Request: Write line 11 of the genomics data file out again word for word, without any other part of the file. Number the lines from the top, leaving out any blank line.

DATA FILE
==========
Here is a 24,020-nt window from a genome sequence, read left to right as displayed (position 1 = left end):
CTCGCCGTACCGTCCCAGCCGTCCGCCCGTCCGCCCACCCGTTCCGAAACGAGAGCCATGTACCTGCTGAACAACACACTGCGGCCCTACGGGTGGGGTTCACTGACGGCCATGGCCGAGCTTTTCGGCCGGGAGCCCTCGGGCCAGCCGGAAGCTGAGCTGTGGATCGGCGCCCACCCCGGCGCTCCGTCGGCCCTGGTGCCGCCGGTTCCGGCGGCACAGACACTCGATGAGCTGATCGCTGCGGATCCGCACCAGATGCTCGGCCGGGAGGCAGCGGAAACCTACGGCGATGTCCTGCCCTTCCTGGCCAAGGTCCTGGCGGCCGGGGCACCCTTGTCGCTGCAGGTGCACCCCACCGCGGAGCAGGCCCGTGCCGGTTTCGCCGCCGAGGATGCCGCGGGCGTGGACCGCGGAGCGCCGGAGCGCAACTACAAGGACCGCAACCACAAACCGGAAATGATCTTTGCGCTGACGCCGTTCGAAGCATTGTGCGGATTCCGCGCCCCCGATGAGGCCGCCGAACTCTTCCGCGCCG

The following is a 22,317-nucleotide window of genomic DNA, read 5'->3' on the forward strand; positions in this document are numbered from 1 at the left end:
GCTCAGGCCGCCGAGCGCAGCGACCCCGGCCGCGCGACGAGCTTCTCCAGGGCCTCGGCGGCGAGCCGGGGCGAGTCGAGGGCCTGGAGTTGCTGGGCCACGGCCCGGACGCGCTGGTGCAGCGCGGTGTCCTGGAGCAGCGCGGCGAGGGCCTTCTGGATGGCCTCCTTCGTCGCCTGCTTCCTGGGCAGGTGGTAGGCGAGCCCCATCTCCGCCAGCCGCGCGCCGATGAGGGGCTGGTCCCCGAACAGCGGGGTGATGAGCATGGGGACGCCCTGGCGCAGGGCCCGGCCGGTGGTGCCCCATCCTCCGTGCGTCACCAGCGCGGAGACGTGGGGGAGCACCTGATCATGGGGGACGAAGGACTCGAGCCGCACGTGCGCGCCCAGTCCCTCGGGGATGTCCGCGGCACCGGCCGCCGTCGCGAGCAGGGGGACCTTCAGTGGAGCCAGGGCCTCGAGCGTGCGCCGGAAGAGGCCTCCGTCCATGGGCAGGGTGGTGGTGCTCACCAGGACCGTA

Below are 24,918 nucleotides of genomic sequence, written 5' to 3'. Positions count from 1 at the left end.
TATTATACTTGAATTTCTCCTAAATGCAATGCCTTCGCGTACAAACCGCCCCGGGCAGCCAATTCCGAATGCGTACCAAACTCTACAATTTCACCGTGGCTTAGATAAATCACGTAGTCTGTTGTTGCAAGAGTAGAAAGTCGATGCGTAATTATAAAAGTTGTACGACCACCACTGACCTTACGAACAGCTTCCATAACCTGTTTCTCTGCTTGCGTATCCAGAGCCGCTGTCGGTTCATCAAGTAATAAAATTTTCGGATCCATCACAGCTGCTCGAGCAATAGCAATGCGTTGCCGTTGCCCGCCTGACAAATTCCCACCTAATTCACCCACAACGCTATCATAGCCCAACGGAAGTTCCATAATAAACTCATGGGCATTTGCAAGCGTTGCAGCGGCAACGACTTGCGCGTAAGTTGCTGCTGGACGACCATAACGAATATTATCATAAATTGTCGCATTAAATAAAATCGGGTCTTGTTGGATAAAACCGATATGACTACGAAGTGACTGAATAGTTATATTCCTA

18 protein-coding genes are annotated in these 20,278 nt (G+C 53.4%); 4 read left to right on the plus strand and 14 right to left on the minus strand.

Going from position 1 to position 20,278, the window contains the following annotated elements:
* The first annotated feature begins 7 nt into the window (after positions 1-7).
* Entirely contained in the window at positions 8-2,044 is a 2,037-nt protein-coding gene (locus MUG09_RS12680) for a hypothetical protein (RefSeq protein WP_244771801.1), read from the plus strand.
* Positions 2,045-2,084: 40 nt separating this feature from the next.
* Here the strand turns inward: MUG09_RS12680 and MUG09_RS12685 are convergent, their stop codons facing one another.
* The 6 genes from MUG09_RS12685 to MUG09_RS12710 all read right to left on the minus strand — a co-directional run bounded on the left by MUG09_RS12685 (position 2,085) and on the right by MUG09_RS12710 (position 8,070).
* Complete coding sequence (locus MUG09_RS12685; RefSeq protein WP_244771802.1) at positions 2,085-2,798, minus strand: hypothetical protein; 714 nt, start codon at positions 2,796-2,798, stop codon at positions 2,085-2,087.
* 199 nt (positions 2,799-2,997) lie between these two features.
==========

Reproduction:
* Positions 2,045-2,084: 40 nt separating this feature from the next.